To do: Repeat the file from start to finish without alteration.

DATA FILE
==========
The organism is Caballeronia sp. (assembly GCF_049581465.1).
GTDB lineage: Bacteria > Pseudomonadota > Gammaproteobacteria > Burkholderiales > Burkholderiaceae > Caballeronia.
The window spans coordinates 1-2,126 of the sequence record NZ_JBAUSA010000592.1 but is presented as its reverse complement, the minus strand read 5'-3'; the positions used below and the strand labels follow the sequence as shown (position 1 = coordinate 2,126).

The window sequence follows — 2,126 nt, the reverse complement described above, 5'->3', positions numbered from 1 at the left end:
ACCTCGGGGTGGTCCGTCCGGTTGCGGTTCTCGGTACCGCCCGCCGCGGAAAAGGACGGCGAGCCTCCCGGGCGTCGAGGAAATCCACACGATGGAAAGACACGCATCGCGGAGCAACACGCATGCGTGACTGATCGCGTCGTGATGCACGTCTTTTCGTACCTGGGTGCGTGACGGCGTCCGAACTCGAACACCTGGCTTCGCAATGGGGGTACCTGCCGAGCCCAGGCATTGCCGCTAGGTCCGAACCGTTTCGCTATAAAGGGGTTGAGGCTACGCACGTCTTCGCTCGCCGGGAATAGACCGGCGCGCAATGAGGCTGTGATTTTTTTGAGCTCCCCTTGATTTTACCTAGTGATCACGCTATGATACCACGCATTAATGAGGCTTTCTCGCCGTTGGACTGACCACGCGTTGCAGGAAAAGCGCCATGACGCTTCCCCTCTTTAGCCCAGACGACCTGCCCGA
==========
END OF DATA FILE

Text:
The organism is Caballeronia sp. (assembly GCF_049581465.1).
GTDB lineage: Bacteria > Pseudomonadota > Gammaproteobacteria > Burkholderiales > Burkholderiaceae > Caballeronia.
The window spans coordinates 1-2,126 of the sequence record NZ_JBAUSA010000592.1 but is presented as its reverse complement, the minus strand read 5'-3'; the positions used below and the strand labels follow the sequence as shown (position 1 = coordinate 2,126).

The window sequence follows — 2,126 nt, the reverse complement described above, 5'->3', positions numbered from 1 at the left end:
ACCTCGGGGTGGTCCGTCCGGTTGCGGTTCTCGGTACCGCCCGCCGCGGAAAAGGACGGCGAGCCTCCCGGGCGTCGAGGAAATCCACACGATGGAAAGACACGCATCGCGGAGCAACACGCATGCGTGACTGATCGCGTCGTGATGCACGTCTTTTCGTACCTGGGTGCGTGACGGCGTCCGAACTCGAACACCTGGCTTCGCAATGGGGGTACCTGCCGAGCCCAGGCATTGCCGCTAGGTCCGAACCGTTTCGCTATAAAGGGGTTGAGGCTACGCACGTCTTCGCTCGCCGGGAATAGACCGGCGCGCAATGAGGCTGTGATTTTTTTGAGCTCCCCTTGATTTTACCTAGTGATCACGCTATGATACCACGCATTAATGAGGCTTTCTCGCCGTTGGACTGACCACGCGTTGCAGGAAAAGCGCCATGACGCTTCCCCTCTTTAGCCCAGACGACCTGCCCGA